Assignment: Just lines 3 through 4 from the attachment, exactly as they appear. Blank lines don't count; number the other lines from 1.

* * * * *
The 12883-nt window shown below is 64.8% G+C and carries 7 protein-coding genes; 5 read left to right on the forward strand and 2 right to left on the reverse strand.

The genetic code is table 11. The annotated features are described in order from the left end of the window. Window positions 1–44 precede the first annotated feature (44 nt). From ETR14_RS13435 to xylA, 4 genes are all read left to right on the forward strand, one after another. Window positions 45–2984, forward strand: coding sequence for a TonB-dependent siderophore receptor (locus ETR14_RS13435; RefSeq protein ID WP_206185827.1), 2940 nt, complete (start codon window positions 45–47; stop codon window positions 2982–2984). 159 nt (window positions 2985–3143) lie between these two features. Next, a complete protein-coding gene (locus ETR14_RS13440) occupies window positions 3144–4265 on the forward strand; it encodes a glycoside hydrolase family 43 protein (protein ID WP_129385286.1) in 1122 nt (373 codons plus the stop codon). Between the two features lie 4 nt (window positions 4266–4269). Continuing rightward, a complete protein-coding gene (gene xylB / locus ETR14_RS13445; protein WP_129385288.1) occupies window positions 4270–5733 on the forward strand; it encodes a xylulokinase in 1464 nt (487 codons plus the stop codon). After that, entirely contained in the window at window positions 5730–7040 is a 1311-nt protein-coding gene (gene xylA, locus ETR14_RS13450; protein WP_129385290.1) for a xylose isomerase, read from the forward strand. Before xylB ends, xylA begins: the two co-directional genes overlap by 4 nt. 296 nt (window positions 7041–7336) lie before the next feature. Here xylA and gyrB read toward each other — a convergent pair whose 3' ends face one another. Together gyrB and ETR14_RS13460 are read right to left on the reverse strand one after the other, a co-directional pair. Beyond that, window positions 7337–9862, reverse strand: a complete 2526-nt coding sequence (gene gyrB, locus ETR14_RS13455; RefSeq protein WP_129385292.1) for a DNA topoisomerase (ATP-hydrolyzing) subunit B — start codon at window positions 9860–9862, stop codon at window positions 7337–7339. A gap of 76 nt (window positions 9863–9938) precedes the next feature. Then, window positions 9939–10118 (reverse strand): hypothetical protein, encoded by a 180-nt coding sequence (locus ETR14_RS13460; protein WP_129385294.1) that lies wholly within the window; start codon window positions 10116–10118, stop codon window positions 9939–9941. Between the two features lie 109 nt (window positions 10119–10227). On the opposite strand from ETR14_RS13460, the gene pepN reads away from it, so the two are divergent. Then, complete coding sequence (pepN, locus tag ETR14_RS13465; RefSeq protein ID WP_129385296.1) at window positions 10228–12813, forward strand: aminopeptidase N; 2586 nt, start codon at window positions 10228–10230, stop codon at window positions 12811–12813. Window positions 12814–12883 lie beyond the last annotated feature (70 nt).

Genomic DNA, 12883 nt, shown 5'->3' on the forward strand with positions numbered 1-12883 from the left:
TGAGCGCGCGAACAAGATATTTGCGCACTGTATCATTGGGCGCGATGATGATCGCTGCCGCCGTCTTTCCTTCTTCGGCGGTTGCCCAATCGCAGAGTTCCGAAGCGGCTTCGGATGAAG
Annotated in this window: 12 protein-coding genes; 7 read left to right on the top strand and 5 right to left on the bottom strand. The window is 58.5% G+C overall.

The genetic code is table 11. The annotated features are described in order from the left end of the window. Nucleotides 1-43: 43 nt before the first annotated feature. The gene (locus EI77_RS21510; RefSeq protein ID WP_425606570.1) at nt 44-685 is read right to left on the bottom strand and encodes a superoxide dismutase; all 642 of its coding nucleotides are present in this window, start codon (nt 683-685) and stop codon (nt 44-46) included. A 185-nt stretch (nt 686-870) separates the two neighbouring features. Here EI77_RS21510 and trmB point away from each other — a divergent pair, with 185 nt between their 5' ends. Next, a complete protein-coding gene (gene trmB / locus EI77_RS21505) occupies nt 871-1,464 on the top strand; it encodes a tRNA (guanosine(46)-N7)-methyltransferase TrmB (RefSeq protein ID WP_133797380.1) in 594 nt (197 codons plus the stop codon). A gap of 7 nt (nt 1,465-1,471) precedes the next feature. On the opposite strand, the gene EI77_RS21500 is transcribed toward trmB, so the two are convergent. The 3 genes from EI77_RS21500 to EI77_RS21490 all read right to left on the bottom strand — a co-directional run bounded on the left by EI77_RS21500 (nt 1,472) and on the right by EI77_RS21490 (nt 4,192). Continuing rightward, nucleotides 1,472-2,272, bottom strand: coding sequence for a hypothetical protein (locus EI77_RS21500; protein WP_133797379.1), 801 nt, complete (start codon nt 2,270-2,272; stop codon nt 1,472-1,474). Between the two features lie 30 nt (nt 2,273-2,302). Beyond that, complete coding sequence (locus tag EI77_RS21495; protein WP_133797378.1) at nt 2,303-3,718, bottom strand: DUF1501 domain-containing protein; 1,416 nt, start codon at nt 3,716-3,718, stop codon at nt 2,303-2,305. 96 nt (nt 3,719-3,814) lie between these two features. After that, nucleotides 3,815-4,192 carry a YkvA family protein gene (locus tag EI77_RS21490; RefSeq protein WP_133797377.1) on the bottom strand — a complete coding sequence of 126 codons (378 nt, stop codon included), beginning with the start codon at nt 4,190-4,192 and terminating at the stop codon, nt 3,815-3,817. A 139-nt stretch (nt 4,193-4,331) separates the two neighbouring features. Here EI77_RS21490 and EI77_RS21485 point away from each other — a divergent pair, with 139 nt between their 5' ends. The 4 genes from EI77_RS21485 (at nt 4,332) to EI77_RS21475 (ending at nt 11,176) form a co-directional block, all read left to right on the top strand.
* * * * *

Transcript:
Genomic DNA, 12883 nt, shown 5'->3' on the forward strand with positions numbered 1-12883 from the left:
TGAGCGCGCGAACAAGATATTTGCGCACTGTATCATTGGGCGCGATGATGATCGCTGCCGCCGTCTTTCCTTCTTCGGCGGTTGCCCAATCGCAGAGTTCCGAAGCGGCTTCGGATGAAG